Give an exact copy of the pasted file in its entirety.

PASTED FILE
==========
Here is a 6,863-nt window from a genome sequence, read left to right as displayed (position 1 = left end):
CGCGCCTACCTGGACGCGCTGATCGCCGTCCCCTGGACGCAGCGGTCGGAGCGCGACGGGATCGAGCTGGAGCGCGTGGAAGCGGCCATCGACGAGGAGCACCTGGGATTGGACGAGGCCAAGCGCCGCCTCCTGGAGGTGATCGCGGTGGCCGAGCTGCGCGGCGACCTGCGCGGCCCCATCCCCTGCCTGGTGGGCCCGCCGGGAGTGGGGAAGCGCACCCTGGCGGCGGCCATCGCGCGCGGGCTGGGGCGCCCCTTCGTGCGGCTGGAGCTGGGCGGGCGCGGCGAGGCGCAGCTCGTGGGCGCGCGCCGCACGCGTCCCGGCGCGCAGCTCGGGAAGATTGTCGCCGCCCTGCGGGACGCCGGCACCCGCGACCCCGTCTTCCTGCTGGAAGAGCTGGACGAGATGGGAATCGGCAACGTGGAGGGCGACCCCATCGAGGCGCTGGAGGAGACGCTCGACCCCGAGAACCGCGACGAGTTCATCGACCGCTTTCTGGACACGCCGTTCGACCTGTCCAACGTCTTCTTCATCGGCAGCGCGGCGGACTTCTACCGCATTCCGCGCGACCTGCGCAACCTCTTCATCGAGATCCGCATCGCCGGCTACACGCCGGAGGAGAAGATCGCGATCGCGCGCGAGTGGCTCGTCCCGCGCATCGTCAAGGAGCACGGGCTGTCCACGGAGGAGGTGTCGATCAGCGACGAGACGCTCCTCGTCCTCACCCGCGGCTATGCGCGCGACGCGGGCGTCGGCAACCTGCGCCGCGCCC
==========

Here is a 6,863-nt window from a genome sequence, read left to right as displayed (position 1 = left end):
CGCGCCTACCTGGACGCGCTGATCGCCGTCCCCTGGACGCAGCGGTCGGAGCGCGACGGGATCGAGCTGGAGCGCGTGGAAGCGGCCATCGACGAGGAGCACCTGGGATTGGACGAGGCCAAGCGCCGCCTCCTGGAGGTGATCGCGGTGGCCGAGCTGCGCGGCGACCTGCGCGGCCCCATCCCCTGCCTGGTGGGCCCGCCGGGAGTGGGGAAGCGCACCCTGGCGGCGGCCATCGCGCGCGGGCTGGGGCGCCCCTTCGTGCGGCTGGAGCTGGGCGGGCGCGGCGAGGCGCAGCTCGTGGGCGCGCGCCGCACGCGTCCCGGCGCGCAGCTCGGGAAGATTGTCGCCGCCCTGCGGGACGCCGGCACCCGCGACCCCGTCTTCCTGCTGGAAGAGCTGGACGAGATGGGAATCGGCAACGTGGAGGGCGACCCCATCGAGGCGCTGGAGGAGACGCTCGACCCCGAGAACCGCGACGAGTTCATCGACCGCTTTCTGGACACGCCGTTCGACCTGTCCAACGTCTTCTTCATCGGCAGCGCGGCGGACTTCTACCGCATTCCGCGCGACCTGCGCAACCTCTTCATCGAGATCCGCATCGCCGGCTACACGCCGGAGGAGAAGATCGCGATCGCGCGCGAGTGGCTCGTCCCGCGCATCGTCAAGGAGCACGGGCTGTCCACGGAGGAGGTGTCGATCAGCGACGAGACGCTCCTCGTCCTCACCCGCGGCTATGCGCGCGACGCGGGCGTCGGCAACCTGCGCCGCGCCC